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The Yamal - a Nuclear Powered Icebreaker

Antarctic Ships: Overview Historical: L'Astrolabe & Zelee | Aurora | Belgica | Discovery | Endurance
Erebus and Terror: Ross - Antarctica  Franklin - Arctic | Fram Fram page2 | Nimrod | Terra Nova
Modern: Ice-strengthened and icebreakers | James Clark Ross | Kapitan Khlebnikov | Yamal
Ships then and now - a comparison
 
 

Yamal, atomic ice breaker, not sure about the paint job though, looks a bit sore to meThe Yamal is a nuclear powered ice breaker planned and started under construction in Soviet Era Russia. She is the youngest of five Arktika class ships built from the mid 1970's. Her keel was laid in 1986 in St. Petersburg, by the time she was launched in October 1992 communism had collapsed in Russia.

Like many other Russian icebreakers, the Yamal is now chartered out on other operations, particularly for tourists to earn much need foreign currency. The original purpose of being used to keep northern navigational routes open during the winter, is now less important.

For their size, the Arktika class ships are amongst the most powerful and sophisticated ever built.

The name "Yamal" means "End of the Earth" it is also applied to the Yamal Peninsula for the same reason.

Built entirely for service in the Arctic seas, the Yamal is unable to voyage to the Antarctic because of her cooling system. This requires that it be supplied with cold sea water to operate properly, if the ship were to voyage to Antarctica it would have to cross the equator and sail through the tropics where the water is most definitely warm. Hence the Yamal and her sister ships are confined to the Northern polar region.

The Yamal is one of the few ice breakers that have sailed to the North Pole having done so for a millennial cruise arriving in time for the 1st of January 2000 with a compliment of paying passengers.


 

Specifications

  • Length: 150m (136m at the waterline), Breadth: 30m (28m at the waterline), Draft: 11.08m, Height: keel to mast head 55m.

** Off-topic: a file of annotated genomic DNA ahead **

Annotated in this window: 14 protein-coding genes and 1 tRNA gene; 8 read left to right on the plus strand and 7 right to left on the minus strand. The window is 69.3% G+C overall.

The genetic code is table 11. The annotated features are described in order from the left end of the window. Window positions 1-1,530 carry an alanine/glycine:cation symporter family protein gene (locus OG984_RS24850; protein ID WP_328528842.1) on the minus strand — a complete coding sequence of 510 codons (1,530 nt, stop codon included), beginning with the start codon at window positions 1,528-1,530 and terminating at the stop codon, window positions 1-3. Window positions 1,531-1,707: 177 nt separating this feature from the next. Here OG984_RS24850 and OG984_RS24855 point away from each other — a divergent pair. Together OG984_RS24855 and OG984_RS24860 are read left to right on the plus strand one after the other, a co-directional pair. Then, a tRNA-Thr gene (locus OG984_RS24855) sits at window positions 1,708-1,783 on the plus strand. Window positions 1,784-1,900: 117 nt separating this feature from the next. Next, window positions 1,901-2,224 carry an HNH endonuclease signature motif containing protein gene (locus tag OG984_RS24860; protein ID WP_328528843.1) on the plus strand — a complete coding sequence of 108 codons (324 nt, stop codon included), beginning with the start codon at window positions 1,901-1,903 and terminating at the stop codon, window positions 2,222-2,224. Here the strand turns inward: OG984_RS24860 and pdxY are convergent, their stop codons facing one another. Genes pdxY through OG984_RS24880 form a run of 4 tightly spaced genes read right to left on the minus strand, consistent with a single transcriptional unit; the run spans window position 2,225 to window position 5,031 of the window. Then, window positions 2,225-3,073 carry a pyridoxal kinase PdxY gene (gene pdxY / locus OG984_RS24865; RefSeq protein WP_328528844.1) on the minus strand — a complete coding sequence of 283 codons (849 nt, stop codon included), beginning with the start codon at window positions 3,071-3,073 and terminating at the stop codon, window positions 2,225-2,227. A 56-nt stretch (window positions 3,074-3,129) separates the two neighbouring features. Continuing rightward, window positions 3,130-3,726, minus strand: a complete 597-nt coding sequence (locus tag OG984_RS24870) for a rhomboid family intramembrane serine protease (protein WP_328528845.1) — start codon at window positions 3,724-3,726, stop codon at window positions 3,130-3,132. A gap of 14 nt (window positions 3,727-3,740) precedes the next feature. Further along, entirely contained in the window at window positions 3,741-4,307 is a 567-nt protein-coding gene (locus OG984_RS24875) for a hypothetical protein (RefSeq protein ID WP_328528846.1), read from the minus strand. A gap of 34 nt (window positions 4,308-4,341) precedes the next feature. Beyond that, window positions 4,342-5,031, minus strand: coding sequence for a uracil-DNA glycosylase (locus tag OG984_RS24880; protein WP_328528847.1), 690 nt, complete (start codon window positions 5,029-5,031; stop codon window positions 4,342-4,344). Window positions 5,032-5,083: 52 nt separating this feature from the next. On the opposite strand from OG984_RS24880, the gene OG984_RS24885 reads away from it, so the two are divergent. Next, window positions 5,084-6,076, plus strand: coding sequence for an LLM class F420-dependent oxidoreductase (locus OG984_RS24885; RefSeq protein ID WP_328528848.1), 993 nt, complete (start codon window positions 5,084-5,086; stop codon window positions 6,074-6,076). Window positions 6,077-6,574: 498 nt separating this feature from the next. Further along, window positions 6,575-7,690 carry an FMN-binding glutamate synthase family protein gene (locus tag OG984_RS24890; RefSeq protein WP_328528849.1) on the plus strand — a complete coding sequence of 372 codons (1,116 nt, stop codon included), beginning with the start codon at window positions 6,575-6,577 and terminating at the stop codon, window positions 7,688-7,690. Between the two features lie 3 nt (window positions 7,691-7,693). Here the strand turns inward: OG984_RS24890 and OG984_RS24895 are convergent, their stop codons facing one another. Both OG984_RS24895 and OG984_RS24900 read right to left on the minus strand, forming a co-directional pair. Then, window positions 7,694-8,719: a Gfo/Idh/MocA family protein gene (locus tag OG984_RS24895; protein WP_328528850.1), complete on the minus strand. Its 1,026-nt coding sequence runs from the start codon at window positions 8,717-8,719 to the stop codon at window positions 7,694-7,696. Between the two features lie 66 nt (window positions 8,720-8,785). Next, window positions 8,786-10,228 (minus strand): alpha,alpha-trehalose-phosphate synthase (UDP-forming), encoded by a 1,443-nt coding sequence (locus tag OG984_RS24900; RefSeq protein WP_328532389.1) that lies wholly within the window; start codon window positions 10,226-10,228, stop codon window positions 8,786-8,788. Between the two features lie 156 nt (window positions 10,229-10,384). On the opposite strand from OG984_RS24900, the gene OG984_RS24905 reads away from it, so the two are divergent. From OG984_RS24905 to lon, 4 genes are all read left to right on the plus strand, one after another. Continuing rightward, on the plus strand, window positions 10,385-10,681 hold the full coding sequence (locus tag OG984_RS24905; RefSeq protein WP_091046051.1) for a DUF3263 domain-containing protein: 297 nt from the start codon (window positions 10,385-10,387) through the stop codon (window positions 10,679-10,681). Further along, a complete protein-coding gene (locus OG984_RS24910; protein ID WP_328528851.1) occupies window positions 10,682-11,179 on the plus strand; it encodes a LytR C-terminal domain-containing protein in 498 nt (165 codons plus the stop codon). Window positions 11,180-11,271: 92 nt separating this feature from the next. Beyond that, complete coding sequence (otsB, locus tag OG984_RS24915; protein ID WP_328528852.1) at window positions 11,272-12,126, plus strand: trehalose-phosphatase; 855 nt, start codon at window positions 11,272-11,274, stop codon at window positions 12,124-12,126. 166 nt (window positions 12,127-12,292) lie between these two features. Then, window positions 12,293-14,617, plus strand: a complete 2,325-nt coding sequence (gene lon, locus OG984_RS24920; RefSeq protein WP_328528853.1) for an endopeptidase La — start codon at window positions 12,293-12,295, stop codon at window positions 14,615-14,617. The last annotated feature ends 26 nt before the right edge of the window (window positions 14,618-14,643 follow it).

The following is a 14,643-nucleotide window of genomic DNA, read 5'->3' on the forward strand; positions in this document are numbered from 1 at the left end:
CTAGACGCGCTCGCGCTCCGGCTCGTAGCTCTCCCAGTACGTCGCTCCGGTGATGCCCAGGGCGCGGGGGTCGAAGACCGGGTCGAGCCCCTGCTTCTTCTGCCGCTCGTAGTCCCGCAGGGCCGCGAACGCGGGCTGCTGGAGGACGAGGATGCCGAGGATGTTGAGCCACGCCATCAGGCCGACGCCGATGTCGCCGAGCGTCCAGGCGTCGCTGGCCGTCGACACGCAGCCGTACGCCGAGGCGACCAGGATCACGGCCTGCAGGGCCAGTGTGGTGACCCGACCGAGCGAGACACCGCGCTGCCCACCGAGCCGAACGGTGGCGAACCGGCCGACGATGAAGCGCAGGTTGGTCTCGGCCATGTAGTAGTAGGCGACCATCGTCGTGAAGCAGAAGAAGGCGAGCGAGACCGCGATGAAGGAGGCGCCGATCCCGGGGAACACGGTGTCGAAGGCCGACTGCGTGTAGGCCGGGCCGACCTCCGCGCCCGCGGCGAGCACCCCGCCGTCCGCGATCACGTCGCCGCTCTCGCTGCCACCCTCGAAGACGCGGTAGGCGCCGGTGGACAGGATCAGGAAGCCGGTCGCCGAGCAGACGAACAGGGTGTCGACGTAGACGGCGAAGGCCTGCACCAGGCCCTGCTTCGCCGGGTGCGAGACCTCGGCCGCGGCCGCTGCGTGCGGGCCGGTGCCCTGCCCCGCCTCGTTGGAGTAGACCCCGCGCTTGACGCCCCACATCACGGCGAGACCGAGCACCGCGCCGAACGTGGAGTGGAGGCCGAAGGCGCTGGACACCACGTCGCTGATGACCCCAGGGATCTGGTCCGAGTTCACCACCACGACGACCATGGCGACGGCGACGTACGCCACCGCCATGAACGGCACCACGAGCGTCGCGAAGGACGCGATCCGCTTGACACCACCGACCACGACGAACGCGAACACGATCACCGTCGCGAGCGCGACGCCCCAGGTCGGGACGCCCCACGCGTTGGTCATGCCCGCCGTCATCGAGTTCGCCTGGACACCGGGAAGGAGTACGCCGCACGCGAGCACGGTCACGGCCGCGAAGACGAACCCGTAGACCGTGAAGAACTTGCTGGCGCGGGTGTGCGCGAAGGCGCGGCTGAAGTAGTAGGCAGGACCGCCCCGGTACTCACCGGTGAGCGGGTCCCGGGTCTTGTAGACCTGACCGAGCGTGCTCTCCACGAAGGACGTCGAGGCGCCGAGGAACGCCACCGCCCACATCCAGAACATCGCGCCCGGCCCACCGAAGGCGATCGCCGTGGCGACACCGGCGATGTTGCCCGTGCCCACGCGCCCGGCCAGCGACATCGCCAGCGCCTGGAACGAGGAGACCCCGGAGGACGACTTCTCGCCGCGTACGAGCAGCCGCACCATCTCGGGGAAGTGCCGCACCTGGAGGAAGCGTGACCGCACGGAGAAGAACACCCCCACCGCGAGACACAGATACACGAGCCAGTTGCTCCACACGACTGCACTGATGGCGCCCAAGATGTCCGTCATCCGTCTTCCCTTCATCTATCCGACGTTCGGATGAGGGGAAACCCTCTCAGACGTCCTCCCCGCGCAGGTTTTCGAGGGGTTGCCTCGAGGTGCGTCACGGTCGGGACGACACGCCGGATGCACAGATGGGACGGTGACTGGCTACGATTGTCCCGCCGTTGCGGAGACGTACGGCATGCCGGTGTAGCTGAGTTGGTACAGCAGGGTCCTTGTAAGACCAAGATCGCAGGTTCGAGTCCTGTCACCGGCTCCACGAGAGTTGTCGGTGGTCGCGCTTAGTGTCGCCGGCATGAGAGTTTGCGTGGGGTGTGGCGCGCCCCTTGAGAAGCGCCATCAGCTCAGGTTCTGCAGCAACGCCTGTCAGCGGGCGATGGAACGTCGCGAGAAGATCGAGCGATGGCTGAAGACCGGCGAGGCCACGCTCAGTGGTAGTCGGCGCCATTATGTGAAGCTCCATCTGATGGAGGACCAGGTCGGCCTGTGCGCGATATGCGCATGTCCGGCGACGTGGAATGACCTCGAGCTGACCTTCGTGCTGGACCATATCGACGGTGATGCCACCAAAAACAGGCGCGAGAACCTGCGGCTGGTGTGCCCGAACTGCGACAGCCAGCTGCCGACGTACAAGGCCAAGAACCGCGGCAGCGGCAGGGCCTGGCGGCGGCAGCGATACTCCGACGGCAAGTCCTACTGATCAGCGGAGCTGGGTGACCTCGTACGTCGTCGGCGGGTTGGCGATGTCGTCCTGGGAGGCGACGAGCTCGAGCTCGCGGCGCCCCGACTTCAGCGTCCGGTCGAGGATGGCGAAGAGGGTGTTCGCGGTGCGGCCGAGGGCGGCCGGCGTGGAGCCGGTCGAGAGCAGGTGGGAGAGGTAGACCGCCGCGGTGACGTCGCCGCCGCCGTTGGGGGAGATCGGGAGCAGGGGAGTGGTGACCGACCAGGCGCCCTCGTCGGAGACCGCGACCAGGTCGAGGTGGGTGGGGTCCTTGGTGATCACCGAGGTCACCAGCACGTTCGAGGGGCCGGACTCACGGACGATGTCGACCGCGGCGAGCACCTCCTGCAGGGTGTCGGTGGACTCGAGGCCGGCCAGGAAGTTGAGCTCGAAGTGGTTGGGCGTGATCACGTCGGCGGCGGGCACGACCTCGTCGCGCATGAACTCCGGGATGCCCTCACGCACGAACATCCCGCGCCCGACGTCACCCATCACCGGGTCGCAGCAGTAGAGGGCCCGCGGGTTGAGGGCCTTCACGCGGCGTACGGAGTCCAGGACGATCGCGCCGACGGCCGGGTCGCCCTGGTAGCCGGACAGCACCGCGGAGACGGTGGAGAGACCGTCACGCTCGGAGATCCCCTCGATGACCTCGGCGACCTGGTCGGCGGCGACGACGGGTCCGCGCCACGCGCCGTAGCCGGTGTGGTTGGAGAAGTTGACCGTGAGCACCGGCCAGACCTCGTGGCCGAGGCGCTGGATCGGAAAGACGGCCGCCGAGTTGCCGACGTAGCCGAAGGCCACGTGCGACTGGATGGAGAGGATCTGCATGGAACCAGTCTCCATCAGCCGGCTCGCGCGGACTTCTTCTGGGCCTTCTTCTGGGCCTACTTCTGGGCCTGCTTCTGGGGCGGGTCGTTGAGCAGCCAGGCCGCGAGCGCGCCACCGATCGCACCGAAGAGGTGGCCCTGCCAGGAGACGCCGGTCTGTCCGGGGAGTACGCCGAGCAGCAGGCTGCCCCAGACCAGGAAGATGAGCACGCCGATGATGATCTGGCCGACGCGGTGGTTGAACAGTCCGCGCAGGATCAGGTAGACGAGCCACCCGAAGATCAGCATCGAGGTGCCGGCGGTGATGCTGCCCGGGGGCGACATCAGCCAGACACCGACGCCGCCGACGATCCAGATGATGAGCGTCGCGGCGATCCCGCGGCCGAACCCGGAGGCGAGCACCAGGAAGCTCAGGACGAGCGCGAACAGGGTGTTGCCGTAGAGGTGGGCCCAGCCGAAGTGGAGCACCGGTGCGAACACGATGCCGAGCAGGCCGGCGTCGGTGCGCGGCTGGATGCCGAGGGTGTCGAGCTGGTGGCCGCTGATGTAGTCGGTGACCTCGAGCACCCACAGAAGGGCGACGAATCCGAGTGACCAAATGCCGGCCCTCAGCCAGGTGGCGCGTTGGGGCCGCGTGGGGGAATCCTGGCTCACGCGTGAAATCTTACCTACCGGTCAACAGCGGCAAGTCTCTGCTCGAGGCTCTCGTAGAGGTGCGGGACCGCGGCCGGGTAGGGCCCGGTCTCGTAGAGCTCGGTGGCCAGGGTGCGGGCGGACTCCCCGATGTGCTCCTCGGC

• Displacement: 23,455 tonnes.

  • Power is supplied by two pressurized water nuclear reactors, each contains 245 enriched uranium fuel rods. Each reactor weighs 160 tonnes and are in a closed compartment under reduced pressure - in the event of a leak, the leak would be in and not out.

  • Maximum fuel use is 300g of heavy uranium isotopes per day when breaking thick ice. Reactors hold 500kg each when fully fuelled, enough for about 5 years.

  • The reactors are shielded by steel, high density concrete and water. The nuclear chain reaction can be stopped in 0.6s by full insertion of the control rods.
  • Radiation on the ship is monitored by 86 sensors throughout the vessel from within the reactor compartment to accommodation areas.

  • The reactor cores are used to heat water up and produce pressurized steam at 30kgcm2. Each reactor has four boilers, each set of four boilers turn two steam turbines, which spin three dynamos each (confused yet?, that's 12 dynamos in total).

  • The dynamos supply electric motors which are connected to the propeller shafts. Each motor can supply 25,000 shaft horse power to its screw of which there are three. So in all, the ship can develop 75,000 shaft horse power or 55.3MW - enough electricity to supply a town of 18,750 homes

  • Propellers are 5.7m diameter,  fixed and weigh 50 tonnes each. Each has four 7 tonne blades, inspection wells allow them to be examined in operation, blades may be replaced at sea.

  • Maximum speed: 22knots (40kmh), cruising speed 19.5 knots (35kmh) in calm open water. Ice 2.3m thick can be broken at 3 knots (5.5kmh). Maximum thickness of that can be penetrated is estimated at 5m, individual ridges of 9m have been broken.

  • Steering can also be accomplished by directing the air jets of the bubbling system (comparable to use of bow-thrusters).

  • Air bubbling system to help ice breaking. Jets 9 m below the surface can deliver 24m3s of air.

  • Polymer coatings, specialized hull design, and the rapid movement of ballast water (pumps can move 1m3 (a tonne)of water per second) all these help in moving through and breaking ice.

  • Powerful lights are carried for operations in the dark of winter.

  • The cast steel prow is 48cm thick at its strongest point, that's about the same as the diagonal measurement of a 19" computer monitor.

  • The stern region is cushioned to allow for the close towing of other vessels when helping them through the ice.

  • An helicopter is carried to help with navigation in ice and for tourist trips

  • The hull is double with water ballast between the two. The outer hull is 48mm thick armoured steel where ice is met and 25mm elsewhere.


10 x 10cm weighs 1.9kg


10cm x 10cm weighs 3.7kg


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